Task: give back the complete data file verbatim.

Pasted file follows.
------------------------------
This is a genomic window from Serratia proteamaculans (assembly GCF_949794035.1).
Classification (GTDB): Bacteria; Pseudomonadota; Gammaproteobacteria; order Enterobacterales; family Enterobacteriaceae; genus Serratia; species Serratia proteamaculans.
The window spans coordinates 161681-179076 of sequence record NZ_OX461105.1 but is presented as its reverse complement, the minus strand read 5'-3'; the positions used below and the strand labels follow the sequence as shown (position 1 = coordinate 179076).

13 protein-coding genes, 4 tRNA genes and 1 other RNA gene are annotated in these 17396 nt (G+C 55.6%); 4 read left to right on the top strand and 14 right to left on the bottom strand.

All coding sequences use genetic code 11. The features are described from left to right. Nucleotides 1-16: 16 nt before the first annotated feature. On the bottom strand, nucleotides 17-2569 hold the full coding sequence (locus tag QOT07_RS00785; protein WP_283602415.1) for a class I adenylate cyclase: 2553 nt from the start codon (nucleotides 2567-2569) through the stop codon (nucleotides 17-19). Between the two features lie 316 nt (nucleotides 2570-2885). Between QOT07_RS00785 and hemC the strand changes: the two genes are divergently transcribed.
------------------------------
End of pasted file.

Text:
This is a genomic window from Serratia proteamaculans (assembly GCF_949794035.1).
Classification (GTDB): Bacteria; Pseudomonadota; Gammaproteobacteria; order Enterobacterales; family Enterobacteriaceae; genus Serratia; species Serratia proteamaculans.
The window spans coordinates 161681-179076 of sequence record NZ_OX461105.1 but is presented as its reverse complement, the minus strand read 5'-3'; the positions used below and the strand labels follow the sequence as shown (position 1 = coordinate 179076).

13 protein-coding genes, 4 tRNA genes and 1 other RNA gene are annotated in these 17396 nt (G+C 55.6%); 4 read left to right on the top strand and 14 right to left on the bottom strand.

All coding sequences use genetic code 11. The features are described from left to right. Nucleotides 1-16: 16 nt before the first annotated feature. On the bottom strand, nucleotides 17-2569 hold the full coding sequence (locus tag QOT07_RS00785; protein WP_283602415.1) for a class I adenylate cyclase: 2553 nt from the start codon (nucleotides 2567-2569) through the stop codon (nucleotides 17-19). Between the two features lie 316 nt (nucleotides 2570-2885). Between QOT07_RS00785 and hemC the strand changes: the two genes are divergently transcribed.